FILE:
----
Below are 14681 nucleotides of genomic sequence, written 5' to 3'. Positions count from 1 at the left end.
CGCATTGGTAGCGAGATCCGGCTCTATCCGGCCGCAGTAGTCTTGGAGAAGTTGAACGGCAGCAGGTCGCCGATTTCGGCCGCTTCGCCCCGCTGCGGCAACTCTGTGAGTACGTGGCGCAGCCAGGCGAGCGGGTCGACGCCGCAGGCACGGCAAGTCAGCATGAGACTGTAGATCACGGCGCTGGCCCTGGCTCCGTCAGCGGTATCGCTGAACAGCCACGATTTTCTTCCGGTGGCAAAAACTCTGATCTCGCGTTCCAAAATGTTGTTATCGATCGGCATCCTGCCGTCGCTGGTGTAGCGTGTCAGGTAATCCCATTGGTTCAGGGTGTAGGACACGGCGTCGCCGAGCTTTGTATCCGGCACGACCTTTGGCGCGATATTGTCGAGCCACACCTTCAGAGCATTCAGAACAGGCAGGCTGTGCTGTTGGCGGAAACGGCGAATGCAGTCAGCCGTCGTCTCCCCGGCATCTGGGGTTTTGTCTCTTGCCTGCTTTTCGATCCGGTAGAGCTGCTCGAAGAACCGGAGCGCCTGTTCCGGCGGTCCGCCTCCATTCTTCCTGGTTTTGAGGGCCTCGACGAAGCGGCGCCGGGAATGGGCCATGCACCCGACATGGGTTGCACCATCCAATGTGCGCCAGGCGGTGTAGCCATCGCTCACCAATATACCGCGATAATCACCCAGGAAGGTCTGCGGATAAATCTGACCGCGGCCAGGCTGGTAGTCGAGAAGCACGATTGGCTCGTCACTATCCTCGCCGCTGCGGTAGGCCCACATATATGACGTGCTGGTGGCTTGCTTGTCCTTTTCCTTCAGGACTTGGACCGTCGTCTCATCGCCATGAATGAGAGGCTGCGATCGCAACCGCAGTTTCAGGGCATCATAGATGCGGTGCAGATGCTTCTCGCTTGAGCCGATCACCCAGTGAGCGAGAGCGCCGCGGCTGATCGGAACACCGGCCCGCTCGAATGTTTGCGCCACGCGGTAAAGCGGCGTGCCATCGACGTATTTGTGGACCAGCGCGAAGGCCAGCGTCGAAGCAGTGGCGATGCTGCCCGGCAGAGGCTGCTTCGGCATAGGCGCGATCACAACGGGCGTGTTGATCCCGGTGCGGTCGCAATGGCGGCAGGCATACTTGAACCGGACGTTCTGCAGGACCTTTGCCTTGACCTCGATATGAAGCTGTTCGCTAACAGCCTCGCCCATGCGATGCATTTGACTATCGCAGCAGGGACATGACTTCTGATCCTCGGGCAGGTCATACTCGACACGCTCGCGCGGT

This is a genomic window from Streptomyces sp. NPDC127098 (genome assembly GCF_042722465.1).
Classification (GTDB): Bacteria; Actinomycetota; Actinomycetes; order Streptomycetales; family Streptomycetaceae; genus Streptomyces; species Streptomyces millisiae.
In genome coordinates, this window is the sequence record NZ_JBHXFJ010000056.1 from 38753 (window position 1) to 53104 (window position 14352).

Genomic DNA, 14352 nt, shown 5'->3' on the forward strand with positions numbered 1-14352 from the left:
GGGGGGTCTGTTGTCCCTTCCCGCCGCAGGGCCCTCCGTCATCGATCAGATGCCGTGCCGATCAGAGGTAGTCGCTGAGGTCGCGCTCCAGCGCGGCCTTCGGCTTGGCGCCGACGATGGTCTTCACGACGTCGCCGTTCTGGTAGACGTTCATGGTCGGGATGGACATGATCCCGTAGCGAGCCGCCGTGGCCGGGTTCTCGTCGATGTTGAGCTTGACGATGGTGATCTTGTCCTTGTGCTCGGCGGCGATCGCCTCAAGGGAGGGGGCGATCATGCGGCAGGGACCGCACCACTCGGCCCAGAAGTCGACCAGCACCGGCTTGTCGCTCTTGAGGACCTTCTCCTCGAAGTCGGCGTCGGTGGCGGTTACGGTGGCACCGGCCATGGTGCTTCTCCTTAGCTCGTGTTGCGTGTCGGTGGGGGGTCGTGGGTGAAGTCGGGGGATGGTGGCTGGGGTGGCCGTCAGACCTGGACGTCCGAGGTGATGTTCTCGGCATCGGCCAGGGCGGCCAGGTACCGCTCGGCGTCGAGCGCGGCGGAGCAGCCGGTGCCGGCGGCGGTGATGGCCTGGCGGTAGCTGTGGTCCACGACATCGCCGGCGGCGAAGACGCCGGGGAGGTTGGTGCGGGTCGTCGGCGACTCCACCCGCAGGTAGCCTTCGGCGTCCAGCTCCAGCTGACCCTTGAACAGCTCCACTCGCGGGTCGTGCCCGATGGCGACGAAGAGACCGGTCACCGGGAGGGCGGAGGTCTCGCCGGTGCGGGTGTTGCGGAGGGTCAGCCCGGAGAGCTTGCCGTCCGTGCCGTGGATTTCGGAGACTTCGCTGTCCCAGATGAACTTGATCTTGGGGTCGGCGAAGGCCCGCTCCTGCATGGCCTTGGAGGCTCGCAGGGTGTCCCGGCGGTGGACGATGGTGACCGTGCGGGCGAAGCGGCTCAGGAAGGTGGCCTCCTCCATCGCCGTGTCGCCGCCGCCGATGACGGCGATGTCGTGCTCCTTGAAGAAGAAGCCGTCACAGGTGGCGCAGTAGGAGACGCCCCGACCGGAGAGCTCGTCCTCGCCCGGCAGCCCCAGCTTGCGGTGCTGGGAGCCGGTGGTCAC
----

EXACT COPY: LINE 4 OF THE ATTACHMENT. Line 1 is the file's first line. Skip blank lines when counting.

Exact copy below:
Classification (GTDB): Bacteria; Actinomycetota; Actinomycetes; order Streptomycetales; family Streptomycetaceae; genus Streptomyces; species Streptomyces millisiae.